- Qi Wang
Recently, you might have heard of a few of the AI models created by OpenAI such as DALL-E 2.0 that can generate images given an user's prompt. I've been playing around with it for sometime and got to generate some awesome looking images. Here's some images I generated from Midjourney below.
For those who are interested, the prompt for the third image is:
futuristic robot peaking into portal to another world, octane render, ultra detailed, cinematic lighting.
How do They Work?
The technique behind all of these images is called Stable Diffusion. Essentially, a Diffusion model trains by learning to remove the noise from the training images that it added noise to. To generate an image, the model starts with a picture filled with noise, and each iteration, it removes some of the noise until you are left with a realistic image. Stable Diffusion models have surpassed the performance of many other previously established methods such as GANs or VAEs due to its ability to keep the semantic structure of images. However, the disadvantage to these models are that it is extremely computationally expensive.
Some controversy surrounding these image generation models have surfaced lately on the internet. Most notably, the incidence when AI-Generated Art Won State Competition. However, more serious consequences are the inherent biases that they reinforce.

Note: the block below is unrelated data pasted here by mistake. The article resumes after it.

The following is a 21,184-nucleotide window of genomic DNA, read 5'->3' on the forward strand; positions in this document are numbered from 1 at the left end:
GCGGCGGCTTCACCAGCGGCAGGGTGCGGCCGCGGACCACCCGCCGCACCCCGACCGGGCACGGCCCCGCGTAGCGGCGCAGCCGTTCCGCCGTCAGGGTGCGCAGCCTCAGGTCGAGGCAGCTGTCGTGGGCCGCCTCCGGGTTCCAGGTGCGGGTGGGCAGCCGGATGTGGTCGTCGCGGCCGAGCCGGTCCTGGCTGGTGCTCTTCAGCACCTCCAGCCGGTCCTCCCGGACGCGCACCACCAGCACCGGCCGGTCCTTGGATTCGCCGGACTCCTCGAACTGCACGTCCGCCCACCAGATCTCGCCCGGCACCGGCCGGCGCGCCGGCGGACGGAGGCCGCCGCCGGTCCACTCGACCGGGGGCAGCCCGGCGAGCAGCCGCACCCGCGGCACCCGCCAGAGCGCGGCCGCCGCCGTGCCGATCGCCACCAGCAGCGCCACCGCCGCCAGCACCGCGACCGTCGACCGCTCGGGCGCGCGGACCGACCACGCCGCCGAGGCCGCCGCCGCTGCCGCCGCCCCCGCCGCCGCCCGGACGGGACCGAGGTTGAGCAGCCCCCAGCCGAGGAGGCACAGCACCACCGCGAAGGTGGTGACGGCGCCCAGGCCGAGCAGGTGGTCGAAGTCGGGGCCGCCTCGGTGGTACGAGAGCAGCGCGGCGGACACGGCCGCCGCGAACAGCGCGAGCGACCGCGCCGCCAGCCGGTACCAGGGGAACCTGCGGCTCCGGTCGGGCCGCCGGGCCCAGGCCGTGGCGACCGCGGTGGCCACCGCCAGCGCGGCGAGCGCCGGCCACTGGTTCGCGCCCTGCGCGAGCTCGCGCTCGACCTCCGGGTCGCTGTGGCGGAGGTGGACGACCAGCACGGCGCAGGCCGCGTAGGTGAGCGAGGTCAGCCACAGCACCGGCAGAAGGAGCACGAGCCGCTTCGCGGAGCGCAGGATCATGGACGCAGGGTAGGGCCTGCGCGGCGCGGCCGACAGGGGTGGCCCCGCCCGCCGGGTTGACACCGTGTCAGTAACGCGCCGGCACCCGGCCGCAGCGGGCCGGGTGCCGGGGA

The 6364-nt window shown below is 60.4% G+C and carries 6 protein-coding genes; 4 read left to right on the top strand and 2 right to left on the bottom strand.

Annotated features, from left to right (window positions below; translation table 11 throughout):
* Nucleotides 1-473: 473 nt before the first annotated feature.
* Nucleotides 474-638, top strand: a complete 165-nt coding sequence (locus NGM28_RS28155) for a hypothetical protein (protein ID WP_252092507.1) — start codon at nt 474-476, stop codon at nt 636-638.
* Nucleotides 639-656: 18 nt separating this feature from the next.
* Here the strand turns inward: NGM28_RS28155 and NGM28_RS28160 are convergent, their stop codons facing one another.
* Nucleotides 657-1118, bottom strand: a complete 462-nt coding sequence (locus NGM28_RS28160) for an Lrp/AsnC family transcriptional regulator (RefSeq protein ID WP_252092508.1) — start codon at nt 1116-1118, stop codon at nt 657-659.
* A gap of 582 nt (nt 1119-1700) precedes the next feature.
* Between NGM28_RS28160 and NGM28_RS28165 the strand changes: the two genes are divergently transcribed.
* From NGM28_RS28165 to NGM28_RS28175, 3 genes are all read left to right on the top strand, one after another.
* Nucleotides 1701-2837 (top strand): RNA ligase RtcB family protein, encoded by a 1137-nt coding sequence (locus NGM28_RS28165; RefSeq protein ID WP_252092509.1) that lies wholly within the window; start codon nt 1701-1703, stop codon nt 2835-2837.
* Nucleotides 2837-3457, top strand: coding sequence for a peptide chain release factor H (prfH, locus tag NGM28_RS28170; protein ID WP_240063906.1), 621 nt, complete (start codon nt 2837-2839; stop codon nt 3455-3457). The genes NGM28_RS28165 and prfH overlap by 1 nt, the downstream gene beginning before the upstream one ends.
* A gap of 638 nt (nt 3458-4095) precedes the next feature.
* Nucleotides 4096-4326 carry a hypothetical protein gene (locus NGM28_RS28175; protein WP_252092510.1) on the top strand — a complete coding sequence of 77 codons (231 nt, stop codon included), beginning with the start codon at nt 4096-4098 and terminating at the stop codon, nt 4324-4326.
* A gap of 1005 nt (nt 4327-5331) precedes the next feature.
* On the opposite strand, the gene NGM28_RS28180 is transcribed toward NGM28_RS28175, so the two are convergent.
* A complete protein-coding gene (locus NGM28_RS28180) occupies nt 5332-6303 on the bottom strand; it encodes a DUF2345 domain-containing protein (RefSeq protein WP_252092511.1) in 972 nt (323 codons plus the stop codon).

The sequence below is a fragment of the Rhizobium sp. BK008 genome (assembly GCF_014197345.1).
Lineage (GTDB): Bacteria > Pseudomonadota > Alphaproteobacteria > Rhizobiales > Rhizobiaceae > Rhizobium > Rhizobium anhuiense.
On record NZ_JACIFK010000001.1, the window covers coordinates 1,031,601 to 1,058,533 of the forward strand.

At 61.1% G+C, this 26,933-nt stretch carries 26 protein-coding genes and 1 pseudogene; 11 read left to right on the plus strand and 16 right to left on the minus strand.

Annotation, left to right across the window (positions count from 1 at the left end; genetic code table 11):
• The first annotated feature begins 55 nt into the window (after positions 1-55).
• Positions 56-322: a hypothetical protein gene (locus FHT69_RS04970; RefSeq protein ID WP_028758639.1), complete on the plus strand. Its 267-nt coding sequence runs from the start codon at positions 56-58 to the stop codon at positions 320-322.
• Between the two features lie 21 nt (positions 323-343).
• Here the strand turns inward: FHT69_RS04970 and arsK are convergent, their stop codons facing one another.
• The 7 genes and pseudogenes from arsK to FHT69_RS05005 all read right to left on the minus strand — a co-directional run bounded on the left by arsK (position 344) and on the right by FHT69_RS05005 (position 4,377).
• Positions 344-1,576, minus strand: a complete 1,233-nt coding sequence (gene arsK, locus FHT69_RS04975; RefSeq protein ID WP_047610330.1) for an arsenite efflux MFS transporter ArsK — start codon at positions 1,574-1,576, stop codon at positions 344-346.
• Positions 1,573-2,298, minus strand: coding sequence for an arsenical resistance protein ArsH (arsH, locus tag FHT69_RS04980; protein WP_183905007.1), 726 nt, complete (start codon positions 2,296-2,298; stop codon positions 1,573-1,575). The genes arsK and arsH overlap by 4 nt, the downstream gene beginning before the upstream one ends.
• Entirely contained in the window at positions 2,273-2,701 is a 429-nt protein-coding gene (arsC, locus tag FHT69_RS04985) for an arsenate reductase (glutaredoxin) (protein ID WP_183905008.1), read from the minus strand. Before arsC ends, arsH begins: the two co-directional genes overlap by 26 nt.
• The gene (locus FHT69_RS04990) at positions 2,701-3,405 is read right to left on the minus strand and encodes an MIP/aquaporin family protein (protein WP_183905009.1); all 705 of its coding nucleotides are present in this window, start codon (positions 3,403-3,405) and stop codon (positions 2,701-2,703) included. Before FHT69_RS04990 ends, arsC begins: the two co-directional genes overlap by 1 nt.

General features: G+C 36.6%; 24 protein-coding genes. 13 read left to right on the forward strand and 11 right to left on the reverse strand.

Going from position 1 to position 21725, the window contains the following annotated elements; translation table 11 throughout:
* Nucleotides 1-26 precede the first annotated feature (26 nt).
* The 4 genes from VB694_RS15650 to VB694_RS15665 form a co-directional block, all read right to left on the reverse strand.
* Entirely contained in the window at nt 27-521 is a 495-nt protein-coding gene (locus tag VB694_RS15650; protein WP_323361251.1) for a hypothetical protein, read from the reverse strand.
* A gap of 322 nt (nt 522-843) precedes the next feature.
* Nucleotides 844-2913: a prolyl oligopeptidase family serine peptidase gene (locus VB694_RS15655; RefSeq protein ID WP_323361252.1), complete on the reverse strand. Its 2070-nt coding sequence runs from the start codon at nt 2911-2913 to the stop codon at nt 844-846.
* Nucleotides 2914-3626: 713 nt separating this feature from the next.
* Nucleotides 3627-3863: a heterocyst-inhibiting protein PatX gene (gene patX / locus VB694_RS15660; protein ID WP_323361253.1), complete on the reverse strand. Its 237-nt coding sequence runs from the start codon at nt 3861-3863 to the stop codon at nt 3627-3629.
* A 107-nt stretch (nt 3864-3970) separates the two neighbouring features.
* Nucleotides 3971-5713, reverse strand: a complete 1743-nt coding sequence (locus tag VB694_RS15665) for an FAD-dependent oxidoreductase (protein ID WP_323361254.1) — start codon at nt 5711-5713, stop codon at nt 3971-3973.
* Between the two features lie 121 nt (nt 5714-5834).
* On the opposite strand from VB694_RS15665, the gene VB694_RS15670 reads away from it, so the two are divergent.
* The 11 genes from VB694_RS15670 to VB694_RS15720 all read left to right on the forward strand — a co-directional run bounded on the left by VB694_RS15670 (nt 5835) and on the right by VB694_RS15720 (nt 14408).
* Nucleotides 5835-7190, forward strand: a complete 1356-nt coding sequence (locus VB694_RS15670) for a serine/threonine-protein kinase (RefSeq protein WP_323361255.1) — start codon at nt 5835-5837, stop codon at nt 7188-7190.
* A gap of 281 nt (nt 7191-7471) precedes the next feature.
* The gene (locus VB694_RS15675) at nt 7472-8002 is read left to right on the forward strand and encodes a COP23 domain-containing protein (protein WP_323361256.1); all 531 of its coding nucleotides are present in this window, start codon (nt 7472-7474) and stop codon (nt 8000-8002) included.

Since these models are trained with a vast amount of images across the internet, it is likely to reinforce existing stereotypes regarding race, gender, and many more. For example, when generating with a prompt
Scientist, the model will likely generate more male images than female; or when generating with a prompt
Nurse, the model will output more females than males. While some say this simply reflects our world, this could easily discourage people from pursuing careers.
Recently, OpenAI, the company that developed DALL-E 2.0, has addressed the inherent bias. Their solution basically adds descriptive words to prompts that do not specify a certain gender, race, etc. to generate a more diverse set of images. Many have referred to this fix as a temporary bandaid because the models are still inherently biased.
I think more robust fixes can come from balancing out the imageset with generative models to increase the under-represented population in certain prompts.
This problem also extends beyond simply image generation to Artificial Intelligence in general where the behavior of models heavily mimics the training data provided. There have been more and more attention diverted into research to reduce the bias seen, and I am hopeful that we can tackle this obstacle in the future.
In the meantime, I highly recommend you to play around with these image generation models and be fascinated by the amount of detail and style the generated images have. I'll see you guys next time :)